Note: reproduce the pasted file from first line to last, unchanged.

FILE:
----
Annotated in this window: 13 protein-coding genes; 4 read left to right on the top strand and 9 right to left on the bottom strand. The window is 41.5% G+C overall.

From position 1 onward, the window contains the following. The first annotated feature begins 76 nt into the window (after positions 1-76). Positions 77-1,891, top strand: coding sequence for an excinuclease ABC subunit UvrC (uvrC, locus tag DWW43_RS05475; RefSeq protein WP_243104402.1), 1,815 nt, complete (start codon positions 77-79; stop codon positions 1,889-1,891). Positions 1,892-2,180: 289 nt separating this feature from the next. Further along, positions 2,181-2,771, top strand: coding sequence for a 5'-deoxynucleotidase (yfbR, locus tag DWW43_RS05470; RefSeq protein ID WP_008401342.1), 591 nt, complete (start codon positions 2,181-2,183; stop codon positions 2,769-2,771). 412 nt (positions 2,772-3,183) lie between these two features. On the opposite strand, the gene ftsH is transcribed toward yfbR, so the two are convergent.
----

Annotated in this window: 13 protein-coding genes; 4 read left to right on the top strand and 9 right to left on the bottom strand. The window is 41.5% G+C overall.

From position 1 onward, the window contains the following. The first annotated feature begins 76 nt into the window (after positions 1-76). Positions 77-1,891, top strand: coding sequence for an excinuclease ABC subunit UvrC (uvrC, locus tag DWW43_RS05475; RefSeq protein WP_243104402.1), 1,815 nt, complete (start codon positions 77-79; stop codon positions 1,889-1,891). Positions 1,892-2,180: 289 nt separating this feature from the next. Further along, positions 2,181-2,771, top strand: coding sequence for a 5'-deoxynucleotidase (yfbR, locus tag DWW43_RS05470; RefSeq protein ID WP_008401342.1), 591 nt, complete (start codon positions 2,181-2,183; stop codon positions 2,769-2,771). 412 nt (positions 2,772-3,183) lie between these two features. On the opposite strand, the gene ftsH is transcribed toward yfbR, so the two are convergent.